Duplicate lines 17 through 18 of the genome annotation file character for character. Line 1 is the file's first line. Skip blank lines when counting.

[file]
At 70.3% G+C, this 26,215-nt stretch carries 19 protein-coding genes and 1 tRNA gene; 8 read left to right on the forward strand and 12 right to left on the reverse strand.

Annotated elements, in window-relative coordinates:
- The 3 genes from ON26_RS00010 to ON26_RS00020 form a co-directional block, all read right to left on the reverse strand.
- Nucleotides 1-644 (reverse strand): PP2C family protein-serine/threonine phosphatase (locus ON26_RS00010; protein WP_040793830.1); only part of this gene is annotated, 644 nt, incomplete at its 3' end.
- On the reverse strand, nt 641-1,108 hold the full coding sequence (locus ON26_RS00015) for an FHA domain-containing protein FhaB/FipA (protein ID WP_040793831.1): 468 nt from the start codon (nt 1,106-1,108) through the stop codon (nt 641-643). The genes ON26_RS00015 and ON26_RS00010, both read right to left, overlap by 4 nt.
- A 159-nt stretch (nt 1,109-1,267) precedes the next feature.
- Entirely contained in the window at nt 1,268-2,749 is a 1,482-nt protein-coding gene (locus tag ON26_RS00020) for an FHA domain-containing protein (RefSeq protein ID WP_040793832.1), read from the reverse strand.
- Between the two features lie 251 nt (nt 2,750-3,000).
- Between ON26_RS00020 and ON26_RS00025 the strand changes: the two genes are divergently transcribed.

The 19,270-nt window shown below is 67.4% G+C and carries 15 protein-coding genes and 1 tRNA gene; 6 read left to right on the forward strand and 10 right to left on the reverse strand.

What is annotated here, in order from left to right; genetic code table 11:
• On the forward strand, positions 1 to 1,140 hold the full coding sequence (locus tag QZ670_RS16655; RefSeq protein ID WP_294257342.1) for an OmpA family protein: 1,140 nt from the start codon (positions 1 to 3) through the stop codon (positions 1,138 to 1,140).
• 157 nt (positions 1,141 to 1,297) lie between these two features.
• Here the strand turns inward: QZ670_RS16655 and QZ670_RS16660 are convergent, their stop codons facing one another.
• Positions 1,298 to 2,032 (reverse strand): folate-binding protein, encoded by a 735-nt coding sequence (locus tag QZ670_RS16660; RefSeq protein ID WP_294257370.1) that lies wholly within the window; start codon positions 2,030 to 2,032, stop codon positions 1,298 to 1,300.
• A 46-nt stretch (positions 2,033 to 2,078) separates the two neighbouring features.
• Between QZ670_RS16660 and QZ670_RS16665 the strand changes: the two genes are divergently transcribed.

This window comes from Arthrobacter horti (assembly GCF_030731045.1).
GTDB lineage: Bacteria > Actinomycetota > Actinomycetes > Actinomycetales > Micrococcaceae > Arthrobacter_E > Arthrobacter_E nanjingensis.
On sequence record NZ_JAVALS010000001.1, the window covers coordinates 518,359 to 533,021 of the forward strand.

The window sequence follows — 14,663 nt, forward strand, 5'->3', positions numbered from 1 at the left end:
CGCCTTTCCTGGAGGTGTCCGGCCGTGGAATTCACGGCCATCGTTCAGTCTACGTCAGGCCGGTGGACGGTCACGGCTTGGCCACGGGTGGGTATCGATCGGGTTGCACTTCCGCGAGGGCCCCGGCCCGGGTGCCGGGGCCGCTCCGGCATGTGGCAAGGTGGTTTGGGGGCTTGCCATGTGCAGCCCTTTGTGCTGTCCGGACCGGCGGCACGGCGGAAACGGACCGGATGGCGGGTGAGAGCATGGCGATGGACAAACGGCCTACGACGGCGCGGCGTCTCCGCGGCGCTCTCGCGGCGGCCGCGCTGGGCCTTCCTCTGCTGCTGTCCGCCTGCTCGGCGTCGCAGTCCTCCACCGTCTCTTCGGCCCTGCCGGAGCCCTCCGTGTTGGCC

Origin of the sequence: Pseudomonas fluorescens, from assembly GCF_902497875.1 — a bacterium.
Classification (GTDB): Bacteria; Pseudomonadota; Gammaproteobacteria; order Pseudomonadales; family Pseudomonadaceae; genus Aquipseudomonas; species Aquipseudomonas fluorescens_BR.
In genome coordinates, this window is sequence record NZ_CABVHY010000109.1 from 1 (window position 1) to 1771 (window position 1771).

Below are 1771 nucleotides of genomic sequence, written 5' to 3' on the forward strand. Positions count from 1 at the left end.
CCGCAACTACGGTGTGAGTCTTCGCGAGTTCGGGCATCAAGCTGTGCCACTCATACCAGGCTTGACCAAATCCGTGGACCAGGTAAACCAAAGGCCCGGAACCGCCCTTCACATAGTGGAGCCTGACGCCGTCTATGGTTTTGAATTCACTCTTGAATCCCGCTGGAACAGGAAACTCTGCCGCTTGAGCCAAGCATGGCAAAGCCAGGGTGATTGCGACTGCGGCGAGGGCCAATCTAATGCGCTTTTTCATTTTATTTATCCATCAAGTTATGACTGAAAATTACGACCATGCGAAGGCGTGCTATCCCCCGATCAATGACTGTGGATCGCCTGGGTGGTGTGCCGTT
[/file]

• Between QZ670_RS16660 and QZ670_RS16665 the strand changes: the two genes are divergently transcribed.

This window comes from Arthrobacter horti (assembly GCF_030731045.1).